Metallurgy and Civilization
Makes me think of the Saudi student, himself on the darker end of the spectrum of a country almost as diverse melaninally as ours or Brazil, who, when I mentioned washing one's car, said, "We have people to that in Saudi Arabia — black people." From Saudi car-washers let's get back to Mr. Sailer's "Tuareg blacksmith/artisan caste of the Sahara" and "speculation that the Inedan are descended from an ancient black race who lived in the desert before the Berber tribes of the north came south and who were subsequently subdued and forced to work for their new ‘whiter’ overlords." Kind of dispels that whole "Asiatic Blackman" riff Public Enemy were rapping about back in the '80s, doesn't it? That said, Mr. Sailer continues:
- In contrast, in Europe, "Smith" is often the modal surname, suggesting that being a blacksmith was one of the more common occupations outside of farming and that smiths tended to have reasonable Darwinian success. And that sounds reasonable: being a blacksmith isn't a great job -- it's hot, it requires much strength.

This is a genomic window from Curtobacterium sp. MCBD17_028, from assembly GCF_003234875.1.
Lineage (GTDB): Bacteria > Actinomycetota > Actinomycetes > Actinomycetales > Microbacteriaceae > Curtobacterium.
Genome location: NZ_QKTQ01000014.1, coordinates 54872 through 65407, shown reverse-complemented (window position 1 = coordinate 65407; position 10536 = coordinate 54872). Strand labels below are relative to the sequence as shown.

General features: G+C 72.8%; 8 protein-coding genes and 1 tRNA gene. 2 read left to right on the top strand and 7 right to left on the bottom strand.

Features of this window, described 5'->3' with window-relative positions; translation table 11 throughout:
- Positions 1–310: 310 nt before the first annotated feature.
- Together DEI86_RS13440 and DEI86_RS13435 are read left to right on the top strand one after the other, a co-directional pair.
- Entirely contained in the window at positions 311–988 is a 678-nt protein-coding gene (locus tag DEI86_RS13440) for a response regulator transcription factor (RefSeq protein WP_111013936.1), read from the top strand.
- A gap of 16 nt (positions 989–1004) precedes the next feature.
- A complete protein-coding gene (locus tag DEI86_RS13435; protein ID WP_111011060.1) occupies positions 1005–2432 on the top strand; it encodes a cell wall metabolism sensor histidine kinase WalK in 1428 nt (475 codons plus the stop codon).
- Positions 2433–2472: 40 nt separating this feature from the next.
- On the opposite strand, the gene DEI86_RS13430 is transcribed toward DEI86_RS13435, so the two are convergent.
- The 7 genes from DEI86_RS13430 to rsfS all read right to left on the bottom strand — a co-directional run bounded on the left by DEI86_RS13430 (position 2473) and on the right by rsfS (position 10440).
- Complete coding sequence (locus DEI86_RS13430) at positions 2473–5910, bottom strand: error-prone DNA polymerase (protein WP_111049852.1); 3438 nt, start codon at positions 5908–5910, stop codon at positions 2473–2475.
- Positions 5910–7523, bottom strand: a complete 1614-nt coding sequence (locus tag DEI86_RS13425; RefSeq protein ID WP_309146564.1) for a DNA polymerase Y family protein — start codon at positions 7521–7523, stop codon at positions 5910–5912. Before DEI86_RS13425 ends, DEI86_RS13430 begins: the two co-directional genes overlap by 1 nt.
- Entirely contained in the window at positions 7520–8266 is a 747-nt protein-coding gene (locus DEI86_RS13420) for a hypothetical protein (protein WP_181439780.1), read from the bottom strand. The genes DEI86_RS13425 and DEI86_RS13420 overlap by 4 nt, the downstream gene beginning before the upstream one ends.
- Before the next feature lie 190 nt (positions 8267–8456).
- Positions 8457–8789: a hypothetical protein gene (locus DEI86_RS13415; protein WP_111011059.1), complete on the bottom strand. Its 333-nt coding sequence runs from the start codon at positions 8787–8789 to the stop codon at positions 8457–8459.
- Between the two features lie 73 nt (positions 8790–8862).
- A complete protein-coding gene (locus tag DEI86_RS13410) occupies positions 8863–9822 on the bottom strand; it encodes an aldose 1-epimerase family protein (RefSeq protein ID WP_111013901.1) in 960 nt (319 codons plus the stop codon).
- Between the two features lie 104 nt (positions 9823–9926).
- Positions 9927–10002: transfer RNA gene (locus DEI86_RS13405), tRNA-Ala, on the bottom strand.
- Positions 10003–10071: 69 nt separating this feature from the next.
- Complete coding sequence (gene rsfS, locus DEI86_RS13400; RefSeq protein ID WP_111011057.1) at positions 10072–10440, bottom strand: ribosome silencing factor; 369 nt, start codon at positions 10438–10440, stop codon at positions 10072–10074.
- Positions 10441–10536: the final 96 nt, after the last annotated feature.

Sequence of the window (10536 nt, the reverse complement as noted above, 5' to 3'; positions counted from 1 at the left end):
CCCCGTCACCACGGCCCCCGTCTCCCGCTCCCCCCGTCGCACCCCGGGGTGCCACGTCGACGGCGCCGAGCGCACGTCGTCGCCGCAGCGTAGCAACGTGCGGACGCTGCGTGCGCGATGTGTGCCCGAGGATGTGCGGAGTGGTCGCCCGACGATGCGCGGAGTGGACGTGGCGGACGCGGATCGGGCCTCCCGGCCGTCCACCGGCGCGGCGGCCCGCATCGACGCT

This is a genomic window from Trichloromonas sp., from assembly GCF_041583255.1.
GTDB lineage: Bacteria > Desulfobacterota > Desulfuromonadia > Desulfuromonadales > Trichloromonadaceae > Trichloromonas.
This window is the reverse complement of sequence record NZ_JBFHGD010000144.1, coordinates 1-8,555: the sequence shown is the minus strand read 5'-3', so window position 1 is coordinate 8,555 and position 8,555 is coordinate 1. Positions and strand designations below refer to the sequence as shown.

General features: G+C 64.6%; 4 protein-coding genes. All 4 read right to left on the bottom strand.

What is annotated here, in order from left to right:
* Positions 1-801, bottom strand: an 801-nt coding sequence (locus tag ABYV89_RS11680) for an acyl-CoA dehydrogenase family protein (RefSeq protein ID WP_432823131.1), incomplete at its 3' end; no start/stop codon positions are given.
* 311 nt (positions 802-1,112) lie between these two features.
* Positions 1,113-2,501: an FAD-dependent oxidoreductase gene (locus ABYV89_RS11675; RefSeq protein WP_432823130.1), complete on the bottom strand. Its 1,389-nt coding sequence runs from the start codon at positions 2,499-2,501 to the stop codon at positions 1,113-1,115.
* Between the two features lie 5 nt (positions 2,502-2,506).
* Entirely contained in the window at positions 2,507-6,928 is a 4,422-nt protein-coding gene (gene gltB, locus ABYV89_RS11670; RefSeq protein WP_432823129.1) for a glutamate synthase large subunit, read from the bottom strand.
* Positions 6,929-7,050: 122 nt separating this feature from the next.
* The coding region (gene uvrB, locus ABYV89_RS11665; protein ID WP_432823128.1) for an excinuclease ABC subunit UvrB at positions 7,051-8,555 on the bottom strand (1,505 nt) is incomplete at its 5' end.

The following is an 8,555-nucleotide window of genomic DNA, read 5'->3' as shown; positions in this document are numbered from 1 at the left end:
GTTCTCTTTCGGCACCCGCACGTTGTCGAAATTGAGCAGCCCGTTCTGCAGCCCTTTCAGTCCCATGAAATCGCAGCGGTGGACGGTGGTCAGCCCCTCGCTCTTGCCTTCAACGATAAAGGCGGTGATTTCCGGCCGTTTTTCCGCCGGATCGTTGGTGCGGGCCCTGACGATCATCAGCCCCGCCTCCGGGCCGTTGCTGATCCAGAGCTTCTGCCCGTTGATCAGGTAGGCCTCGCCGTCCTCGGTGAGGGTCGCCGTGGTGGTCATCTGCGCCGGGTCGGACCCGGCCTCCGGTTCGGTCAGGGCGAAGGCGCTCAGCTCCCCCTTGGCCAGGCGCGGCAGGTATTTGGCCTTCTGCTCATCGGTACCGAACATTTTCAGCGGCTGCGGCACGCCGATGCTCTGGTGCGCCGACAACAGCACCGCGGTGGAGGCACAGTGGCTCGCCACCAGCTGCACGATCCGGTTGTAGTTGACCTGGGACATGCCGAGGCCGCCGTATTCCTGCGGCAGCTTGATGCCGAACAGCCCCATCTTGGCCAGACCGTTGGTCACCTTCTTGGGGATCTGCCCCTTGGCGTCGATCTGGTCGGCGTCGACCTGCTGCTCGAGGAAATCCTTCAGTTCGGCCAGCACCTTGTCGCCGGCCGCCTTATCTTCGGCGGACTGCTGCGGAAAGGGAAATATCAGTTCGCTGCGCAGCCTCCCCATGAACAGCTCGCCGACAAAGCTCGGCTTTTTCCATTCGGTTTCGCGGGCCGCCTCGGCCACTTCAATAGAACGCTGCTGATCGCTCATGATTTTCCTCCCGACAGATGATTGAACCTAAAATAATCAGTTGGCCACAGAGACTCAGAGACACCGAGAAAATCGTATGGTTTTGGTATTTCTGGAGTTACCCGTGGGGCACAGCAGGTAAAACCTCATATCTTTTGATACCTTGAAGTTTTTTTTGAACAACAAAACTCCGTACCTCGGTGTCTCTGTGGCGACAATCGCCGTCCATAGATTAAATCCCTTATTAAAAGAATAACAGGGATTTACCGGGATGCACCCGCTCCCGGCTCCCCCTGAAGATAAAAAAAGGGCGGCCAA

But, as a rudimentary technologist, it's not the worst job either. A few Western blacksmiths, such as John Deere, turned into inventors or tycoons.
So it's not immediately evident why the dominant Caucasians of the Middle East often reserved blacksmithing for a black caste. Anybody know why? This is an obscure question, but trying to understand things that seem puzzling can often lead to a better overall understanding of the way of the world.
Perhaps we can learn something about the differing fates of the West and the Muslim world from their differing attitudes toward blacksmiths.
Our American attitude might be summed up in Henry Wadsworth Longfellow' poem "The Village Blacksmith," quoted by Mr. Sailer and below:
- UNDER a spreading chestnut tree
The village smithy stands;
The smith, a mighty man is he,
With large and sinewy hands;
And the muscles of his brawny arms
Are strong as iron bands.
His hair is crisp, and black, and long,
His face is like the tan;
His brow is wet with honest sweat,
He earns whate'er he can,
And looks the whole world in the face,
For he owes not any man.